It was not an easy decision for me to go on strike. It was precisely my role as a GSI, to provide care and individualized support to students, that moved me to participate in the work stoppage. I care about my students, I care about my coworkers, and I care about my own health and wellbeing. I am all too aware of how the short-term effects of the strike hurt students, but our demands for long-term improvements to the working conditions of graduate workers and to the safety of students, had we won them, were worth any harm the strike produced.
Those demands included a transparent COVID-19 plan, a universal remote option, and a reduction in campus policing, among others. The importance of a transparent and health-informed response to COVID-19 by university administrators and a safe, flexible workplace for GSIs should go without saying. The campus policing demands, however, have been met by some with skepticism.
Questions of campus policing are relevant to COVID-19 bargaining because of the university’s decision to expand policing under the guise of public health. Resources which might have gone towards COVID-19 testing went instead towards increased policing. An op-ed released on September 14, 2020 by faculty from the School of Public Health, describes how policing is a public health issue with particularly damaging effects on people who hold marginalized identities; and, as professor Ashley Lucas mentioned on twitter, the use of police on the University of Michigan’s campus has resulted in the incarceration of a Black student in the recent past.
Racial justice is not the only reason to question increasing police presence on campus. As a person who was arrested in 2018 for protesting a Neo-Nazi at Michigan State University -- and held in jail for 3 days before the charges were dropped due to insufficient evidence -- I am all too aware of the chilling effects campus police have on freedom of expression. On our own campus in 2019, administrators enlisted UM police to detain and arrest students who participated in a sit-in. These students made clear that they would vacate once a date was set for a meeting with the president. A police encounter could easily have been avoided. As long as they are easily accessible to university administrators, however, police will continue to be the first rather than last resort.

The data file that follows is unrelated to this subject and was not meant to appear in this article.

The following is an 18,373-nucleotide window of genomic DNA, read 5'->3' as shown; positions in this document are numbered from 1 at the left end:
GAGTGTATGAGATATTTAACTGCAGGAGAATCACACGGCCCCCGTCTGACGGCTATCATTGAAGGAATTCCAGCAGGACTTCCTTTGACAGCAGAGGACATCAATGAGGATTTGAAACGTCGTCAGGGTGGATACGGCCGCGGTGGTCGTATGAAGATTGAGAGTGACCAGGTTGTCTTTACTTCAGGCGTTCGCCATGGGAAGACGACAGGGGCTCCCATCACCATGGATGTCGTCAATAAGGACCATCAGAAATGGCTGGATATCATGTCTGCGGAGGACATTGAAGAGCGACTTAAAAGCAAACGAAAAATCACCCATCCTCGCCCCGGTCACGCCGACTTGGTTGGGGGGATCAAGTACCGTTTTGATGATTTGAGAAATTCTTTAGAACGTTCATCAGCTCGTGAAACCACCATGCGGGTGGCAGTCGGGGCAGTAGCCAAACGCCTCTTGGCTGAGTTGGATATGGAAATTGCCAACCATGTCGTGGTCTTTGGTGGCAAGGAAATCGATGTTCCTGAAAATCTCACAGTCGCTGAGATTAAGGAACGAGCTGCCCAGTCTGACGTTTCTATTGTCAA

I was disappointed when GEO membership voted to end the strike before we made more material gains. I feel we would have done better to continue striking until the injunction, fundraise as much as possible until then, and then vote to continue or not based on the funds at our disposal. The precedent we have set by succumbing to fear worries me. Despite this concern, I think the strike resulted in several non-material wins. Although our union allows us to bargain and to file grievances when our rights are violated, our main power as workers (especially with an anti-union government) lies in our ability to withhold our labor. By going on strike, we have demonstrated to the university that when we threaten to strike, we mean it. And, perhaps more importantly, we have demonstrated this to ourselves.